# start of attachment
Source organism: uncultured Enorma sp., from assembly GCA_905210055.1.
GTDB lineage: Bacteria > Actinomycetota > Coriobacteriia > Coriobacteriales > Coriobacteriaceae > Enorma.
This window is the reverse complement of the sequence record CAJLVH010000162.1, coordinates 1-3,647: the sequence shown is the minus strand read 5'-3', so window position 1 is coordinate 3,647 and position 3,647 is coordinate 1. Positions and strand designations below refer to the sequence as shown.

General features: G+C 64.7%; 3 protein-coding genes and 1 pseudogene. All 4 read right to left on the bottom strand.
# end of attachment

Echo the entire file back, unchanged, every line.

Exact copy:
Source organism: uncultured Enorma sp., from assembly GCA_905210055.1.
GTDB lineage: Bacteria > Actinomycetota > Coriobacteriia > Coriobacteriales > Coriobacteriaceae > Enorma.
This window is the reverse complement of the sequence record CAJLVH010000162.1, coordinates 1-3,647: the sequence shown is the minus strand read 5'-3', so window position 1 is coordinate 3,647 and position 3,647 is coordinate 1. Positions and strand designations below refer to the sequence as shown.

General features: G+C 64.7%; 3 protein-coding genes and 1 pseudogene. All 4 read right to left on the bottom strand.